|Project Rationale and Linkage to Country/Regional Strategy
Samoa is a Pacific island country divided into the two main islands of Upolu and Savai'i and two minor outer islands, with a total population of 188,000 people. About 70% of the population lives on Upolu, the main island and location of the capital, Apia. Around 95% of households have access to grid electricity, while the remaining 5% are connected to small diesel generators or solar systems in urban and rural areas. Samoa had a total installed grid-connected power capacity in 2012 of about 42 megawatts (MW), composed of 30 MW diesel generators, 11 MW hydropower plants, one MW biofuel power plant, and small distributed solar plants in the few kilowatt range. Samoa's electricity consumption is about 90 gigawatt-hours (GWh) per year.
Samoa is heavily reliant on imported fossil fuels. In 2012, total fuel imports amounted to about 95 million liters, or 10% of Samoa's total gross domestic product (GDP). This heavy reliance is reflected in Samoa's electricity generation matrix, in which 60.0% is generated from diesel, 38.9% hydropower, 1.0% biofuel (coconut oil), and 0.1% solar. For EPC, Samoa's sole power utility, imported fuel is by far the single largest expense item, representing 74% of total generation costs and 51% of overall costs. The new and rehabilitated hydropower capacity to be provided by the project will save about 3.6 million liters of diesel per year.
Samoa is also vulnerable to natural disasters and the potential effects of climate change. Cyclone Evan made landfall in Upolu on 13 December 2012, seriously damaging the island's power generation and distribution systems. Following the government's request for support from development partners for a post-disaster needs assessment, ADB and other organizations fielded a joint mission in January 2013. The post-disaster needs assessment, completed in March 2013, included an inventory of damage to the power distribution grid and three hydropower plants. The Recovery Framework that emerged from the assessment was approved by the cabinet of Samoa in March 2013, prioritizing rehabilitation of the hydropower plants and recognizing the need to increase resilience.
The power sector in Samoa is well governed and managed. Operating responsibilities for managing the sector are vested in EPC, a wholly government-owned corporation and the sole utility in the power sector, with the main objective of operating as a commercial business. The Electricity Act, 2010 provides the legal framework for regulating the electricity sector, including the establishment of the Office of the Electricity Regulator to set and monitor electricity tariffs. The reliance on imported fuel is reflected in EPC's high average electricity tariff, which as of June 2013 was $0.41 per kilowatt-hour (kWh) (ST0.9877/kWh). Under the regulations, EPC can pass on fuel costs directly to consumers and charge an inflation-indexed non-fuel tariff. The tariff therefore consists of a base energy rate, or non-fuel component, of $0.31/kWh; and a variable fuel surcharge component, currently $0.10/kWh. The non-fuel component covers operational costs, overhead expenses, and depreciation of equipment.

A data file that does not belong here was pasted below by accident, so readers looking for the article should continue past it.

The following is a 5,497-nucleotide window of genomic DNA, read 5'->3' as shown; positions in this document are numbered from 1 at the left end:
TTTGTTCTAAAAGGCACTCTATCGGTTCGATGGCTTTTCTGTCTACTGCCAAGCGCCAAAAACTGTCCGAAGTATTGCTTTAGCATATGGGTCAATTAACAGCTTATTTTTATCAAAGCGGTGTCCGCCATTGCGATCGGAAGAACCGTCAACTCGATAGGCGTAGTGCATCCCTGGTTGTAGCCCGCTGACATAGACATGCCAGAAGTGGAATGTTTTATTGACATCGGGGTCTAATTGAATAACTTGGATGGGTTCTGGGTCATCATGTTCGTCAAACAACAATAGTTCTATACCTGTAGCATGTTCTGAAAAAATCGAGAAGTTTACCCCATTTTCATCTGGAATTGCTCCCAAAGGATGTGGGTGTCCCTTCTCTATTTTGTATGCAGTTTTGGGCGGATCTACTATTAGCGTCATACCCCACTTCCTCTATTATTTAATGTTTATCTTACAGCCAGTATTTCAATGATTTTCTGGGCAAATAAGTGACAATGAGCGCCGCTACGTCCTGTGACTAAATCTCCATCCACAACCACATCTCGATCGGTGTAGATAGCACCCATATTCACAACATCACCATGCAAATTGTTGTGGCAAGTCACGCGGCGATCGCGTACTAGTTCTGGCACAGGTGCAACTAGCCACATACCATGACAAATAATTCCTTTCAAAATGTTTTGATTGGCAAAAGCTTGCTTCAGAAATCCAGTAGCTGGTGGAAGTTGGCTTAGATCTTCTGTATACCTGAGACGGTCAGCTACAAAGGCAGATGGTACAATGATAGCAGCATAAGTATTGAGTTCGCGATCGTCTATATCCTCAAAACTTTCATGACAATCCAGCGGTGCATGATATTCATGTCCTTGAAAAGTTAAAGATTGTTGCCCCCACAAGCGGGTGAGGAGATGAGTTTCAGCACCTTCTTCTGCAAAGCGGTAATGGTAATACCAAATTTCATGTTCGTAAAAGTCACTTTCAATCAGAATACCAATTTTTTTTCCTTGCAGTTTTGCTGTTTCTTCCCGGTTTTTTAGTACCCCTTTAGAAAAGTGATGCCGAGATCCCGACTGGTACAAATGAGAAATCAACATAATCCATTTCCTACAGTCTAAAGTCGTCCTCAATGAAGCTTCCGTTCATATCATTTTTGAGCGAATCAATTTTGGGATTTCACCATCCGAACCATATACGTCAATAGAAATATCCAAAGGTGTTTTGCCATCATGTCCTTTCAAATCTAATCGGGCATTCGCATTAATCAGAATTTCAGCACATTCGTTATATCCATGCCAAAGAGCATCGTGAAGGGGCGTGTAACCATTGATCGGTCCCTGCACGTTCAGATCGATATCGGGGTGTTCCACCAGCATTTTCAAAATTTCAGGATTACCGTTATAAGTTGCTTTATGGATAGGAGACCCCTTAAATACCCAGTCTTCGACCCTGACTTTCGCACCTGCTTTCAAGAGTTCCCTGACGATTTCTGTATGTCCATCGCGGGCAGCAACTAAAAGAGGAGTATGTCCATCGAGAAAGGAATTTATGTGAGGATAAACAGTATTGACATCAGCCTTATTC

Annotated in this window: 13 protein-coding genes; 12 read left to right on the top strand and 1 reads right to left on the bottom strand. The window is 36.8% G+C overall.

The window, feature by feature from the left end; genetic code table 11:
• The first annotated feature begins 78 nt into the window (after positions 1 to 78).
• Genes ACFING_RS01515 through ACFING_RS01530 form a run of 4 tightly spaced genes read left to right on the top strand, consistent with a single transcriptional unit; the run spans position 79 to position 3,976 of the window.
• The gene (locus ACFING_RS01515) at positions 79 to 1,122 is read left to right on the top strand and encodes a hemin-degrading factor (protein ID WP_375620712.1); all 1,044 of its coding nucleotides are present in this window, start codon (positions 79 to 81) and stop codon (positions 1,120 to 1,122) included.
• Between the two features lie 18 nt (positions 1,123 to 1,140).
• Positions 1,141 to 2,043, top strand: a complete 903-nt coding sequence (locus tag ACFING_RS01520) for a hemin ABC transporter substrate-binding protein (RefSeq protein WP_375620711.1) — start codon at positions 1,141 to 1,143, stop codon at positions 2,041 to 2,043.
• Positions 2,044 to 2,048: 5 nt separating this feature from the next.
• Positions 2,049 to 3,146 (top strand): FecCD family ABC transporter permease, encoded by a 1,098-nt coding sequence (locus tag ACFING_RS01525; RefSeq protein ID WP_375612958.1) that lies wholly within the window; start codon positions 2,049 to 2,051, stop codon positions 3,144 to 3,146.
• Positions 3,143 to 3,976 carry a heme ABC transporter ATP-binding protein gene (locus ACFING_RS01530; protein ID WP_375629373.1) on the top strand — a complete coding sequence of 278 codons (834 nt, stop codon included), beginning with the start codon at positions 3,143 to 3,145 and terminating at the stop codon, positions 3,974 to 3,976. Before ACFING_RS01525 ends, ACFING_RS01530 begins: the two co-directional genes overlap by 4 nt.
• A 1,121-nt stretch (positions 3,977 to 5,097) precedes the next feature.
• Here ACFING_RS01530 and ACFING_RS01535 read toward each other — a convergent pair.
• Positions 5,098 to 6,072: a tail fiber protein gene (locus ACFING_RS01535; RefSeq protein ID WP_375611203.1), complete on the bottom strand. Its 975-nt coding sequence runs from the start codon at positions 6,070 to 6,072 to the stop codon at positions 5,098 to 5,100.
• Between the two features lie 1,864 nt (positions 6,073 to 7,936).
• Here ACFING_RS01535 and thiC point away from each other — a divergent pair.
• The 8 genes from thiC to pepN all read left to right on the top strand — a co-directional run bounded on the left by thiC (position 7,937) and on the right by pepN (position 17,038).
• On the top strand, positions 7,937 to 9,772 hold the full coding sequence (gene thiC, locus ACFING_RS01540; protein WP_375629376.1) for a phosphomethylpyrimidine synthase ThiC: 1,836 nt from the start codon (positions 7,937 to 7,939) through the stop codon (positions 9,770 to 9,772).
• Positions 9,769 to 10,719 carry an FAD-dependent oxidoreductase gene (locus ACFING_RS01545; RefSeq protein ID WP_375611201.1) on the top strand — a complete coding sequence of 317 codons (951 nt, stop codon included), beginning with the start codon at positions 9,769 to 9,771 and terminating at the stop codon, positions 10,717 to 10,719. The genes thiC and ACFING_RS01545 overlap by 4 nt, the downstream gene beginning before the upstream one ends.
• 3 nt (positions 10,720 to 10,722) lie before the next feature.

Financing for the project will be partially through ADB's Disaster Response Facility (DRF). During the 10th replenishment of the Asian Development Fund (ADF XI), ADB and ADF donors agreed to pilot test the DRF in the ADF XI period, 2013 2016. The DRF policy provides that, in the event of a natural disaster, an ADF-only country can access up to 100% of its annual performance-based allocation from the DRF to respond to disasters. The government has sought ADB's assistance in rehabilitating the hydropower plants damaged by Evan, and requested access to ADB's DRF, which is justified given the severity of the cyclone that caused damage and loss equivalent to 28% of GDP. This project will be the first for which ADB is providing assistance from the DRF.
The proposed project will support the government's efforts to reduce Samoa's reliance on imported fossil fuels for power generation by providing a secure, sustainable, and clean source of electricity. The project will construct, install, and rehabilitate SHPs with an overall capacity of 5.50 MW on Upolu and Savai'i. The proposed project will enhance EPC's O&M programs through a capacity building and knowledge transfer program to last up to 2 years after SHP commissioning. Technical designs will ensure climate and disaster resilience.
ADB has solid experience in the power sector in Samoa. In 2007, with ADB's support, the government prepared the Power Sector Expansion Project (PSEP). The PSEP is improving the quality, reliability, and cost-effectiveness of power supply by supporting EPC's investment plan to meet growing demand, improving the financial performance and operational efficiency of EPC, and establishing effective regulation of the power sector. The PSEP also developed feasibility studies for a number of SHPs, some of which are part of the proposed project.
The government's Strategy for the Development of Samoa, 2012- 2016; its Energy Sector Plan, 2013- 2016; and EPC's corporate plan, 2013 -2015 all emphasize developing indigenous and renewable energy resources as a high development priority to reduce the economy's risk exposure to foreign exchange fluctuations and fuel price increases. The project is in line with ADB's country operations business plan, 2014 -2016 for Samoa, which makes energy a priority area of support and sets a primary goal of reducing the country's dependence on imported fossil fuels by generating power from its own renewable energy sources.